Goessmann, Helena T.
Helena T. Goessmann was hired as an assistant in English at the Massachusetts Agricultural College in 1910, making her perhaps the college's first woman member of the faculty.
Born in Syracuse, N.Y., on September 21, 1863, the daughter of the distinguished agricultural chemist and long-time member of the faculty at Massachusetts Agricultural College, Charles A. Goessmann and his wife Mary Anna (Clara), Helena Goessmann was raised in an academic household in an academic community. A graduate of Amherst High School and Sacred Heart College in Providence, R.I., she received an M.Ph. at Ohio State in 1895, after which she rounded out her education with study and travel in London, Paris, and Munich in 1899-1900. For most her life, she lived with her parents and unmarried sister Mary at 40 Amity Street in Amherst.
A lively mind, Goessmann became deeply involved in the Catholic educational movement of the mid-1890s, contributing as a writer and traveling lecturer. She was instrumental in establishing the Catholic Summer School of America at Cliff Haven, lecturing there in 1893, 1893, and 1903, as well as at the Winter School in New Orleans. From 1897-1899, Goessmann served as head of the Department of History at Notre Dame College in Baltimore. Several scholarly articles of hers appeared in Catholic publications during the decade, and she was author of The Christian Woman in Philanthropy: A Study of Past and Present (1895), a novella Brother Phillip, and a book of poetry, A Score of Songs.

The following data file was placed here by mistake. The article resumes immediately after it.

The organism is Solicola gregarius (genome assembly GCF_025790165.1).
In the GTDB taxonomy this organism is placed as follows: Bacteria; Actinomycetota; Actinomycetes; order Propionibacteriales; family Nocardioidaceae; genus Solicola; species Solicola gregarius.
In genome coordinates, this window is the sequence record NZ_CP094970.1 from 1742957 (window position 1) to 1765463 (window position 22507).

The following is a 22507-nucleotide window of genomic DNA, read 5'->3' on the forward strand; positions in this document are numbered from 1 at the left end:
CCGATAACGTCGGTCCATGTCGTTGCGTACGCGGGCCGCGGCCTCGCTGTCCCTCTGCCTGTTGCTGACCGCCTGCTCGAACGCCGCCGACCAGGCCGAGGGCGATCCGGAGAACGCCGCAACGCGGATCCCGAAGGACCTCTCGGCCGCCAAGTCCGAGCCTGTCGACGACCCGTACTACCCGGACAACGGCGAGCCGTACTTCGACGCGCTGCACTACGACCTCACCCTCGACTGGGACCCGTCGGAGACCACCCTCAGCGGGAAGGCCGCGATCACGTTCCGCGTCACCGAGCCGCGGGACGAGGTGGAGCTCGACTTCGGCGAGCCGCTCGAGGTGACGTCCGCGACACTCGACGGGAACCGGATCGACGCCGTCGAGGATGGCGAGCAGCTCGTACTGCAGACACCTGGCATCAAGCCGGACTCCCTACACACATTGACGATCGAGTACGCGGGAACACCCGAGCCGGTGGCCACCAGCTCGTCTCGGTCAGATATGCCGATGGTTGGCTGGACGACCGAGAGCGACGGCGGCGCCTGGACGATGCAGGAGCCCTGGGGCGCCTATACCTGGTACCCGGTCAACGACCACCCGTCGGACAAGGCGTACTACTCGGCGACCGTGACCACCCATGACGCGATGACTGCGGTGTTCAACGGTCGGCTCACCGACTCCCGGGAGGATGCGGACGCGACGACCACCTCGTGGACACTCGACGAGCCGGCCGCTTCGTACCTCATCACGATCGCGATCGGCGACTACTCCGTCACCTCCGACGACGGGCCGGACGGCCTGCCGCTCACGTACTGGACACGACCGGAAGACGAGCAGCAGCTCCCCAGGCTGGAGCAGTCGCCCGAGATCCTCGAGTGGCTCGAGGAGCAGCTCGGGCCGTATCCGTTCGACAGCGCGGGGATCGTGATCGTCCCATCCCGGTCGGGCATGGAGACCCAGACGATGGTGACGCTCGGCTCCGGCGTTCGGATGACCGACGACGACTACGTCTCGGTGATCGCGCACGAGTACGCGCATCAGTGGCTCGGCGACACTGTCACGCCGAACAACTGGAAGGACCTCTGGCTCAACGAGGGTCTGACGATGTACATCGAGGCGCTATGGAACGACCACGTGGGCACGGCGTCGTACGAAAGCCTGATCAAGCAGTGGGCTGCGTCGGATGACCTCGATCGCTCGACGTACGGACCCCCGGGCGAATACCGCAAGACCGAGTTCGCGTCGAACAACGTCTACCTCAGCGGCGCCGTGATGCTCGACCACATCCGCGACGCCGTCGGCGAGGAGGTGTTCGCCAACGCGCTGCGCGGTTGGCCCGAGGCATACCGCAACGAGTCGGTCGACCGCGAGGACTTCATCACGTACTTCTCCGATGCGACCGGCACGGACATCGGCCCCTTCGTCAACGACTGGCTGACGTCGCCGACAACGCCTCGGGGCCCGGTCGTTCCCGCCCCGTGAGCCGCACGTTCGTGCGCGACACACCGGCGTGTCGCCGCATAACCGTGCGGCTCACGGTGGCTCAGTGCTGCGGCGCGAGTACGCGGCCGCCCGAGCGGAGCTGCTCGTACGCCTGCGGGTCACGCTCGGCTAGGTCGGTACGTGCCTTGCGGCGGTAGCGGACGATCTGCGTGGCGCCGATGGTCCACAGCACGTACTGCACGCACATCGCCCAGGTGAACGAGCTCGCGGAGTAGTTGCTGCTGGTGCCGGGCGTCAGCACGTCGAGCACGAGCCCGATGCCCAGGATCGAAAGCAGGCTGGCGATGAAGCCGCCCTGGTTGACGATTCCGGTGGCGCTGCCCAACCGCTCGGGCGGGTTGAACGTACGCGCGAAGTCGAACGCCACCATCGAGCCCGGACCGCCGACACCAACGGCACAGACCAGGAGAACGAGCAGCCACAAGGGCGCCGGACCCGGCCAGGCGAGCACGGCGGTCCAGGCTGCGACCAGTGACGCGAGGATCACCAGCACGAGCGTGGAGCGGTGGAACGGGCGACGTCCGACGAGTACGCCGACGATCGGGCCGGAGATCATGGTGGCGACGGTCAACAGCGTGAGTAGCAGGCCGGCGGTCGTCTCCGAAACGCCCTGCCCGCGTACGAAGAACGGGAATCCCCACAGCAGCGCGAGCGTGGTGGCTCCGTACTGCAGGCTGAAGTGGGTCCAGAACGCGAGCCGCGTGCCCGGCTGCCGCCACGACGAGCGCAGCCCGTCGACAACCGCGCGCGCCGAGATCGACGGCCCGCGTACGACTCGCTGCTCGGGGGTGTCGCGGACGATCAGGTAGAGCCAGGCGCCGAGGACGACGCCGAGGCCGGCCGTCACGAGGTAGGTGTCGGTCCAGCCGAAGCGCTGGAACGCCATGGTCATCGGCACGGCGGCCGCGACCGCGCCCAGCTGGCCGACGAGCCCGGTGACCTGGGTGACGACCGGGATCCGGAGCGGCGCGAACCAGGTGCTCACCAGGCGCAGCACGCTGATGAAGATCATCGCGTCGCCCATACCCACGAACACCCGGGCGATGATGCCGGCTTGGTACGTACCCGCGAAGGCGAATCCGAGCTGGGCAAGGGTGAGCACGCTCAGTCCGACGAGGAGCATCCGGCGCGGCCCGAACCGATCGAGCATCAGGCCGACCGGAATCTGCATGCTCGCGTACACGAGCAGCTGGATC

Through her family, if nothing else, Goessmann already known on campus prior to joining the faculty, both by students and the administration. In 1896, she was listed as patroness of the Senior Promenade and Military Ball. At the time of her father's death in 1910, Goessmann was hired as an Assistant in English at MAC, earning promotion to Instructor in 1914. She remained in that position under her death during the summer of 1926 after a period of ill health.
- Skinner, Edna, “Helena T. Goessmann,” Index (1928), p.17.
- Mosher's Magazine, vol. 23 (1904), p.463